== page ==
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Re: [groff] 03/09: tmac/an-old.tmac: Stop remapping ` and '.

From: Ingo Schwarze
Subject: Re: [groff] 03/09: tmac/an-old.tmac: Stop remapping ` and '.
Date: Tue, 3 Nov 2020 12:22:46 +0100
User-agent: Mutt/1.12.2 (2019-09-21)

Hi John,

this seems a bold, novel, and interesting idea to me.  I'm not yet
completely sure whether it's viable, but it might be.  I'm not sure
how difficult it would be to implement in groff.  In mandoc, it is
certainly possible.

The rest of this reply addresses a few details.


John Gardner wrote on Mon, Nov 02, 2020 at 11:24:49PM +1100:

> I think it's time we took constant-width fonts seriously when
> preparing output for the terminal. Here me out on this:
> You see, I've never, *ever* needed fancy typography when typesetting
> code samples, which are invariably set in a fixed-pitch (monspace)
> typeface.

I agree.  That's often done, it's not always done, but would almost
always be the right thing to do.

> The use of a fixed-pitch font stipulates the author's expectation
> that that verbatim input should *stay* verbatim.

This may not be true in every conceivable typesetting situation.
But in manual pages, i do agree that's a very reasonable assumption.

Besides, even in the very unusual case of an author desiring
curly quotes in a fixed-width font in a manual page, they can
readily use \(oq...\(cq even when the rule you propose is in force.

> On the other hand, nobody in their right mind would deliberately
> write source-code in a proportional typeface, so we can trust the
> use of Georgia or Helvetica to indicate body text - stuff
> for reading and styling.

There might be exceptions in some unusual typesetting situations
(e.g. obfuscated code contests / ASCII art and the like), but in
manual pages, again, i think this is a completely reasonable

Besides, even in the very unusual case of an author desiring
to display code in a proportional font, they can readily
use \(aq and \(ga to get ASCII ' and ` printed.

> So in all seriousness, we should be revising our man pages to produce
> better-looking monospaced output. Have you tried viewing your average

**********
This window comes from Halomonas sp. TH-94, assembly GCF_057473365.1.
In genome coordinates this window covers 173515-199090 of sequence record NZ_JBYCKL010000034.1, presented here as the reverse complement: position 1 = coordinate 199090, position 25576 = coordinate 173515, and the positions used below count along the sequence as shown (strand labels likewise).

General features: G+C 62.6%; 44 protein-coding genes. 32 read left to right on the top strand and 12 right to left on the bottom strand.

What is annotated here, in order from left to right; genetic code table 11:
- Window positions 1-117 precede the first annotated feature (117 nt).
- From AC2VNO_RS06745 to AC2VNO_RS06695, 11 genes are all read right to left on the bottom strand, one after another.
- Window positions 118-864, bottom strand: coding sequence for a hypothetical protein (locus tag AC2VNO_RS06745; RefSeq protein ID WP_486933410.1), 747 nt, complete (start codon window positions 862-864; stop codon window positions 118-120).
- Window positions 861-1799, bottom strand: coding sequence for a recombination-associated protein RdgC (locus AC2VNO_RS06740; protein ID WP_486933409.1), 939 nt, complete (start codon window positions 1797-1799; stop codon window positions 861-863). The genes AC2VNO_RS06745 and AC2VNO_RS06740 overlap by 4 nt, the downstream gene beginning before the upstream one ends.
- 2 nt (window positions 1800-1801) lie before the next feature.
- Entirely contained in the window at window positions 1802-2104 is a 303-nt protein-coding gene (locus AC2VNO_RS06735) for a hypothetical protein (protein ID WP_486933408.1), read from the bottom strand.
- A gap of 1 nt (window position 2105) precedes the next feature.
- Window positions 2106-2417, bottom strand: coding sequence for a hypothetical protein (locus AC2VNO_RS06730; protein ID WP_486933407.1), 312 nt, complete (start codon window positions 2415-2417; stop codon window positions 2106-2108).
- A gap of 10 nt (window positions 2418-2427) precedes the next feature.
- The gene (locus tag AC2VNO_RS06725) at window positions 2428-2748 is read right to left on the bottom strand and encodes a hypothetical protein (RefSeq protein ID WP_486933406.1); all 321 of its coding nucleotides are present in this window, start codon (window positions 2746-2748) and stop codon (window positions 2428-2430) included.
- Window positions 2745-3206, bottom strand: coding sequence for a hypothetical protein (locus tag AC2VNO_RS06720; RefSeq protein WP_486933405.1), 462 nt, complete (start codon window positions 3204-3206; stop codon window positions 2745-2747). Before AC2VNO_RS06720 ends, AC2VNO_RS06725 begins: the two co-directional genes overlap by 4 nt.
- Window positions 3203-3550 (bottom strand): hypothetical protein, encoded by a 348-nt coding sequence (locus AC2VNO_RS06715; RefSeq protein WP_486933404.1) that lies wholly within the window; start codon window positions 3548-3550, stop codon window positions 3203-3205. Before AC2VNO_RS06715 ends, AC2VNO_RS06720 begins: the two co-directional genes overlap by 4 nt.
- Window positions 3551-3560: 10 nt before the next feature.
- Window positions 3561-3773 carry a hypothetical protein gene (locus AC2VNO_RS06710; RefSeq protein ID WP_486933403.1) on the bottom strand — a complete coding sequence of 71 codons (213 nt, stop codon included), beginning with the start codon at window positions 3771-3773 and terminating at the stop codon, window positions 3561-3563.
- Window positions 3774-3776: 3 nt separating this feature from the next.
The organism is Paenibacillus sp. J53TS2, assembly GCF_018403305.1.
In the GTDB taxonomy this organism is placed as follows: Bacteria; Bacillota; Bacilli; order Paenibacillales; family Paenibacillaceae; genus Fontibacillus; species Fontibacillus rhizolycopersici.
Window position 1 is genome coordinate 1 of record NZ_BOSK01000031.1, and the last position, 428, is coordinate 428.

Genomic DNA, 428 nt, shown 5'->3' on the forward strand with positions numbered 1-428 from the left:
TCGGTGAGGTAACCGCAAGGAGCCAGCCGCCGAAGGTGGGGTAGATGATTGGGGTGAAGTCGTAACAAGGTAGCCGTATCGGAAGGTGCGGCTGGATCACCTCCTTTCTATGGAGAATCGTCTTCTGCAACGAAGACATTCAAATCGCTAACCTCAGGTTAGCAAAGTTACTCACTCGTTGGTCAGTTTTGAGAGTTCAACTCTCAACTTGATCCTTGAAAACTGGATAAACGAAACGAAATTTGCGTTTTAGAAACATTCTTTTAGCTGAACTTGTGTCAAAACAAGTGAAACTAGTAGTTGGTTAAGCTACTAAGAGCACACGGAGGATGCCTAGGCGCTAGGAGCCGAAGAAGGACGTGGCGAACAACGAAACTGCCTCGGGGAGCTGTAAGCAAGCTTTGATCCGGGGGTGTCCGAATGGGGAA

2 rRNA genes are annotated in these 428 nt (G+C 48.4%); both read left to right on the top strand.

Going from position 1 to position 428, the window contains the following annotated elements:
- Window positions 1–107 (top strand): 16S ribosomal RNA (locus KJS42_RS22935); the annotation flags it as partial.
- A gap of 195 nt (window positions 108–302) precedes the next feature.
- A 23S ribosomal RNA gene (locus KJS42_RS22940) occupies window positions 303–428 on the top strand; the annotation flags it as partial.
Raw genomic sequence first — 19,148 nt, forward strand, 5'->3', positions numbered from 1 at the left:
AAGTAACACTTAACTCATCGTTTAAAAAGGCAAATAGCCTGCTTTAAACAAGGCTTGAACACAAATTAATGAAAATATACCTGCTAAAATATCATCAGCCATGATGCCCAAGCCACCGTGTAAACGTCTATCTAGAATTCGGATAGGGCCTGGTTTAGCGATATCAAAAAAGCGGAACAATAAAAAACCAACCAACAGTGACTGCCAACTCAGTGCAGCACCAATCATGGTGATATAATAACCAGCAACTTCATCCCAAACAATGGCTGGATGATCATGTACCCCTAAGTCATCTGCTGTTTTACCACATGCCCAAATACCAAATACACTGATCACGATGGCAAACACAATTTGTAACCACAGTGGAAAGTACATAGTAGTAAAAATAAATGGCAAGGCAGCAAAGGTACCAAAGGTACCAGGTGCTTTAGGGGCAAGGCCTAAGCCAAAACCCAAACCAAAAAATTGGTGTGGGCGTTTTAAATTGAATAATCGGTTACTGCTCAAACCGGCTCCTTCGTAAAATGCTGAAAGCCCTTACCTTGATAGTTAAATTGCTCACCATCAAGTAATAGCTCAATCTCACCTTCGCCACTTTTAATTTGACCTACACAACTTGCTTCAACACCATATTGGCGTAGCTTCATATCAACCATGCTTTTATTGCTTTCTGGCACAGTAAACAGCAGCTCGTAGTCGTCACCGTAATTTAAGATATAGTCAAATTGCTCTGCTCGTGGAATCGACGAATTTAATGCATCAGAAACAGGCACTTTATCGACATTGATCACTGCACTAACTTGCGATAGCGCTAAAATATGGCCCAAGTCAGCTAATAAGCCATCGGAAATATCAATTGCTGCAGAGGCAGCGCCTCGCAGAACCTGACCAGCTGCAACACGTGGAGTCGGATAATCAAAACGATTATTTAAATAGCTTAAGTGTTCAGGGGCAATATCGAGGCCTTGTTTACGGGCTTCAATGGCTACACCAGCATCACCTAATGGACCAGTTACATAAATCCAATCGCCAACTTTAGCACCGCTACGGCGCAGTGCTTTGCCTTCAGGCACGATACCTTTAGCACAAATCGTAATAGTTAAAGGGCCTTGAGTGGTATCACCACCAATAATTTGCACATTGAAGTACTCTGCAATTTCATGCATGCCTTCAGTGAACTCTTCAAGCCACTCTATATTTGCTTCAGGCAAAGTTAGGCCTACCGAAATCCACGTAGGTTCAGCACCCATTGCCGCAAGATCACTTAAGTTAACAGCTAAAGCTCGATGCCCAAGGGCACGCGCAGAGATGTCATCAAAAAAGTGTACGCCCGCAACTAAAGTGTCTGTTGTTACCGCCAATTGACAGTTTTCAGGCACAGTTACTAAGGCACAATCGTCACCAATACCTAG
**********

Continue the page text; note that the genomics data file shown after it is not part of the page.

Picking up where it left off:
> man(7) user's "EXAMPLES" section as PostScript? It's rarely pretty
> because authors don't care about switching between proportional and
> constant-width typefaces. After all, why *would* you if you only care
> about terminal output?

While your argument makes sense, note that part of the infrastructure
already *is* in place:

 * In man(7) - or more precisely, in man-ext - the .EX macro
   already does .do fam C .
 * In mdoc(7), .Bd -literal .Dl .Li .Ql .Dv .Er .Ev
   already do .nop \*[doc-Li-font]\c
   which is \f[C] in troff mode and \f[R] in nroff mode

> Currently, \f(CW is meaningless in -Tutf8 or -Tascii output, but it could
> very well be exploited to know which quotes are appropriate to remap, and
> what portions of an author's document to keep our grubby meathooks off of.

>From a user's perspective, that does make sense to me.

A different way to talk about it, maybe more clearly, would be to talk
about a "literal mode", which would have two distinct effects:

 * set ASCII characters verbatim, even ' - ^ ` ~
   with the only exception of \ which still needs to be \e or \[rs]
 * use a fixed-width font

What do you think?
Is that logically sound, and is it feasible?
In mandoc, it is clearly feasible.

It also seems manageable from the perspective of maintaining large
collections of manual pages, and it will definitely improve average
typographic quality.

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